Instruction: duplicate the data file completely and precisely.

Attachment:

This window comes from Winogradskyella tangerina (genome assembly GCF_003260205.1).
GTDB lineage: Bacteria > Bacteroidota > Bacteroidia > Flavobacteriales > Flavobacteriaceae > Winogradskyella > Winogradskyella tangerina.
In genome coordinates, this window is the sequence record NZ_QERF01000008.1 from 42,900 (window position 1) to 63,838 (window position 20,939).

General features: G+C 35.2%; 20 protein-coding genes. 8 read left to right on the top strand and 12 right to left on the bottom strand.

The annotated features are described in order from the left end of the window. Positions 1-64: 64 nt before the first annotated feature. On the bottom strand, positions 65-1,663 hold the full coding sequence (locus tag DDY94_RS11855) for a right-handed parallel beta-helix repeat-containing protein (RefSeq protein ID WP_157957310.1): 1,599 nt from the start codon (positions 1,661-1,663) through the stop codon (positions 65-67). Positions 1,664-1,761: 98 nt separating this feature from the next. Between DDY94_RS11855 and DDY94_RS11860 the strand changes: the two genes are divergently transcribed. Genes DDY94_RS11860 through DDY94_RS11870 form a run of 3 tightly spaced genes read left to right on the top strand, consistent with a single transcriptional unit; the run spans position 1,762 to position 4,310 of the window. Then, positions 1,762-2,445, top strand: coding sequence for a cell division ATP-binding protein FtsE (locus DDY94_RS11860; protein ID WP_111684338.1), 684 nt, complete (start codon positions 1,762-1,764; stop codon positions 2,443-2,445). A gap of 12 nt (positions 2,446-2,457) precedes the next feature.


This window comes from Winogradskyella tangerina (genome assembly GCF_003260205.1).
GTDB lineage: Bacteria > Bacteroidota > Bacteroidia > Flavobacteriales > Flavobacteriaceae > Winogradskyella > Winogradskyella tangerina.
In genome coordinates, this window is the sequence record NZ_QERF01000008.1 from 42,900 (window position 1) to 63,838 (window position 20,939).

General features: G+C 35.2%; 20 protein-coding genes. 8 read left to right on the top strand and 12 right to left on the bottom strand.

The annotated features are described in order from the left end of the window. Positions 1-64: 64 nt before the first annotated feature. On the bottom strand, positions 65-1,663 hold the full coding sequence (locus tag DDY94_RS11855) for a right-handed parallel beta-helix repeat-containing protein (RefSeq protein ID WP_157957310.1): 1,599 nt from the start codon (positions 1,661-1,663) through the stop codon (positions 65-67). Positions 1,664-1,761: 98 nt separating this feature from the next. Between DDY94_RS11855 and DDY94_RS11860 the strand changes: the two genes are divergently transcribed. Genes DDY94_RS11860 through DDY94_RS11870 form a run of 3 tightly spaced genes read left to right on the top strand, consistent with a single transcriptional unit; the run spans position 1,762 to position 4,310 of the window. Then, positions 1,762-2,445, top strand: coding sequence for a cell division ATP-binding protein FtsE (locus DDY94_RS11860; protein ID WP_111684338.1), 684 nt, complete (start codon positions 1,762-1,764; stop codon positions 2,443-2,445). A gap of 12 nt (positions 2,446-2,457) precedes the next feature.